I then moved on to The Year of Learning Dangerously by Quinn Cummings, here’s the link: Learn Dangerously! I love this book, even though I don’t really think it will have informed my practice all that much. I felt a real connection to the author. I can be pretty anxious (if you know me well and are reading this, please do not elaborate in the comments section). She discusses some of my worst fears and big concerns in her book. So while, I didn’t get a whole lot of “how to” I felt like there was a treasure trove of “it’s totally OK ifs” Hopefully, when the school year starts and the magnitude of this decision hits me, I will be prepared. I will perhaps revisit the chapter where she is hyperventilating in the laundry room, and I will realize that she made it and I can too.

I have also visited many, many blogs. The one that I felt was the most comprehensive for my needs was Blog, She Wrote, written by Heather Woodie. Maybe it’s because she was a teacher, but this source was, perhaps the most reassuring source so far. It not only showed me what homeschooling looked like (what to do with the stuff) it also shared what the stuff was. There were history quests and book study ideas. There were art projects, math work, and science experiments. While I might not use the same materials she has chosen, the sheer amount of information she shares is remarkable. You should visit her sight. No, really do it now: http://blogshewrote.org/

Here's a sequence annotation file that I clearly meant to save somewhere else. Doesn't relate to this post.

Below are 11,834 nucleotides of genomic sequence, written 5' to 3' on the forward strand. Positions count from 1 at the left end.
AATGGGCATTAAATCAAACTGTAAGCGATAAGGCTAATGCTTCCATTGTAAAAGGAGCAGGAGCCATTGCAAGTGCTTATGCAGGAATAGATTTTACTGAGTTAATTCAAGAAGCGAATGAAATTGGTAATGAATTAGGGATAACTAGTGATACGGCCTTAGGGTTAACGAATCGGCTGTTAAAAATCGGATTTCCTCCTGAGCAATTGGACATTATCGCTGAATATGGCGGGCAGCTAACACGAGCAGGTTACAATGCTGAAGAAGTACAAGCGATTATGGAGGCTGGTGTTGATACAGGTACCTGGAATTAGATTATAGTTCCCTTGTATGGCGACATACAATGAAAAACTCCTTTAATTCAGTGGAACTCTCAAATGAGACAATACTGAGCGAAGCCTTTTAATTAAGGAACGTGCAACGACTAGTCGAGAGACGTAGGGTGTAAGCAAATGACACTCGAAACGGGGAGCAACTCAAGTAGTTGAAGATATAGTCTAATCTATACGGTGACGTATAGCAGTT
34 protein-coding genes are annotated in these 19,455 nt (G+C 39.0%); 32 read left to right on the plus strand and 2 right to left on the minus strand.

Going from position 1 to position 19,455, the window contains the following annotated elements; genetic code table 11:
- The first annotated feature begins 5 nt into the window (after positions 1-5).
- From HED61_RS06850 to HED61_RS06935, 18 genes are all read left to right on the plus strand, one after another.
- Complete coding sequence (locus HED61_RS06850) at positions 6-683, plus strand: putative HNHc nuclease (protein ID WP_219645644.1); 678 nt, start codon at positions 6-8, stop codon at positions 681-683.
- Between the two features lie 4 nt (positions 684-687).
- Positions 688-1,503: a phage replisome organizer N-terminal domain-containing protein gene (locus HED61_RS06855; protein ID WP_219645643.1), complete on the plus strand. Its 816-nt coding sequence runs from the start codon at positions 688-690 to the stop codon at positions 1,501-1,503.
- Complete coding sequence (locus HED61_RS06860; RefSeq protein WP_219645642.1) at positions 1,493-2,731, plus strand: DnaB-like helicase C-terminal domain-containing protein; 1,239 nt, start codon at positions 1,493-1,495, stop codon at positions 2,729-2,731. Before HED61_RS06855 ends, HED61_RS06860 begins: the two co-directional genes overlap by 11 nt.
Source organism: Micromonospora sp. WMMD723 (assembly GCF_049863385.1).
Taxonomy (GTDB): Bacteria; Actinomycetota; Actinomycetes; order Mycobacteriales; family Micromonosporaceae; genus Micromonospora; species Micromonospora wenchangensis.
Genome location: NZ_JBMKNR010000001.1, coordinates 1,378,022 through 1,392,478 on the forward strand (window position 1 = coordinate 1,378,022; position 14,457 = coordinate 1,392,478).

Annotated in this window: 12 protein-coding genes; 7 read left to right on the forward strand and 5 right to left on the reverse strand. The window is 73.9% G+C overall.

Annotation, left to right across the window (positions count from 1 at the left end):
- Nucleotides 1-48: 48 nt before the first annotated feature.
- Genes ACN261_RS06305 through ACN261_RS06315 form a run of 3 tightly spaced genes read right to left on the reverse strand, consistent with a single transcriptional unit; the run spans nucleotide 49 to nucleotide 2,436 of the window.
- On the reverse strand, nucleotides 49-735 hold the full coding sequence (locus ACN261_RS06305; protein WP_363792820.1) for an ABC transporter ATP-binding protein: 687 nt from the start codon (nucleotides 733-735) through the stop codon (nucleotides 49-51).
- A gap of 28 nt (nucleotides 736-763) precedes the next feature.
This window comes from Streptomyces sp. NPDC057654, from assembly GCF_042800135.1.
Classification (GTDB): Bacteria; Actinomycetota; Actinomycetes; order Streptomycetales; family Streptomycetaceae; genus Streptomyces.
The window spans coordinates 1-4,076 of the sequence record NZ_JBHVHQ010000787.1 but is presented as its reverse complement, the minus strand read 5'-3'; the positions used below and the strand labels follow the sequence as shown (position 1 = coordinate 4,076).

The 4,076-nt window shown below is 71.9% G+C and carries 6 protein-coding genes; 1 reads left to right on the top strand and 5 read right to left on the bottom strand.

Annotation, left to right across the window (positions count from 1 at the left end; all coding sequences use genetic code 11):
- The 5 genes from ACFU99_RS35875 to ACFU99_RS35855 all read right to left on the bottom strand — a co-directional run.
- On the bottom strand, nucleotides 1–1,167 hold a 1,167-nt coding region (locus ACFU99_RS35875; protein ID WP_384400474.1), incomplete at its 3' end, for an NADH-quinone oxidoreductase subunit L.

I would venture to say that none of the homeschooling or unschooling parents I have met jumped into this without research. I am sure if you are still with me after my shameful Alan November musings, you are probably either trying to decide or are looking for support. Where are you in this process? What resources were the most helpful to you? Let’s talk pool our resources and help each other!